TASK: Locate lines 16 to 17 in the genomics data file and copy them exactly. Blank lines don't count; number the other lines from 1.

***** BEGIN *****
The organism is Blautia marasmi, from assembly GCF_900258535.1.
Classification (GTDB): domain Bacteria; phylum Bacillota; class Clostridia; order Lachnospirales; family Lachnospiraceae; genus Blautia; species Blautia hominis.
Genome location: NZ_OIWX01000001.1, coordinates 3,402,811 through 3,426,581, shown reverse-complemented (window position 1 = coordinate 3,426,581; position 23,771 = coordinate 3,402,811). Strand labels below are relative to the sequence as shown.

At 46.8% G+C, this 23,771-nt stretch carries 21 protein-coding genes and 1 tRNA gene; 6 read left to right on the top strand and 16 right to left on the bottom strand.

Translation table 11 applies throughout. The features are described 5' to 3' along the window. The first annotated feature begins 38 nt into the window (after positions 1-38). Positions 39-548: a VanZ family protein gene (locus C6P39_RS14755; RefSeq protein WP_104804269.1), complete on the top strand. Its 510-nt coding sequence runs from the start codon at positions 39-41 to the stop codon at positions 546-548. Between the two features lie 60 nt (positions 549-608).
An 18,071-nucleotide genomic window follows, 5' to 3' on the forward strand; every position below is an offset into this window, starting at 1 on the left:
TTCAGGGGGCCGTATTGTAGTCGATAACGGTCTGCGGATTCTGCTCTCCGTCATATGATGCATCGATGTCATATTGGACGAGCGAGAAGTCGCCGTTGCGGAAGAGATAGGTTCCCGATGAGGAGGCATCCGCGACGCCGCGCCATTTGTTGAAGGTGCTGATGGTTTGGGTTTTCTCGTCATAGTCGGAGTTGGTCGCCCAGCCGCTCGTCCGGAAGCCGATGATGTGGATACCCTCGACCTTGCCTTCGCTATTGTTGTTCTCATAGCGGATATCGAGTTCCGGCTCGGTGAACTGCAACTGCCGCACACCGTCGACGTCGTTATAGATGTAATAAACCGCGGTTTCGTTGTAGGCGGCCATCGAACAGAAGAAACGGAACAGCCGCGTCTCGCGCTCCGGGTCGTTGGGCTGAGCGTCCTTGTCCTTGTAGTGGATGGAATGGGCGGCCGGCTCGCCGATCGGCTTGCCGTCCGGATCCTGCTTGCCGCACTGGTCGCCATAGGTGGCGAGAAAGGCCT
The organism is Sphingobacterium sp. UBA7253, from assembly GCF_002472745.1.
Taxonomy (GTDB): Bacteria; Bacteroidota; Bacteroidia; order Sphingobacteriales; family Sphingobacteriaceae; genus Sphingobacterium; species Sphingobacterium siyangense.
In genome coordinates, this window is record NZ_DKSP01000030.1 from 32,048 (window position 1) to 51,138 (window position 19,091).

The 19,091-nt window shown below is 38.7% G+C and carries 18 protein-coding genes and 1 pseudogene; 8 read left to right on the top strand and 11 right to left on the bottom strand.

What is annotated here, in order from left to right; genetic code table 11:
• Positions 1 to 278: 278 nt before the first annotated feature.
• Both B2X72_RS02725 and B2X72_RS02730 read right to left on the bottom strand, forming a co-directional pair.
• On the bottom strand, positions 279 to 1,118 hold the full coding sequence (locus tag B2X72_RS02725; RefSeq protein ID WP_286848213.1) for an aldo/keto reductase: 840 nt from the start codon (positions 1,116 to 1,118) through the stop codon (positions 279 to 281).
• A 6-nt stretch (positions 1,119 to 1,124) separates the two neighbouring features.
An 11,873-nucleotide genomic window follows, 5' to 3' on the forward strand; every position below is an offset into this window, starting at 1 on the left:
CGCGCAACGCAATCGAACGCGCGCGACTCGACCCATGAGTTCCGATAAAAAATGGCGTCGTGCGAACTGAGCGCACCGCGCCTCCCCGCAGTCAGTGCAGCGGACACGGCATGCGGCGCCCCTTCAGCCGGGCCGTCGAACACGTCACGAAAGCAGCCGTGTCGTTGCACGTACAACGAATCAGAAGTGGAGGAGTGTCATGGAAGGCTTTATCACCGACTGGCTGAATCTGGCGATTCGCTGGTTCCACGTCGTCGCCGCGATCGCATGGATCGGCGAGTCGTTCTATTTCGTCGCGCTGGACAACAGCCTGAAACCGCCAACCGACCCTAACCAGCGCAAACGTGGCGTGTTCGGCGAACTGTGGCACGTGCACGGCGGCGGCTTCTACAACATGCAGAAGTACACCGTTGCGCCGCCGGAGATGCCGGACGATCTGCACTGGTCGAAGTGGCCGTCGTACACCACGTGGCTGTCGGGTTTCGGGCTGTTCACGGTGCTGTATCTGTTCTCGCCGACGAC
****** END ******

• A 6-nt stretch (positions 1,119 to 1,124) separates the two neighbouring features.
An 11,873-nucleotide genomic window follows, 5' to 3' on the forward strand; every position below is an offset into this window, starting at 1 on the left: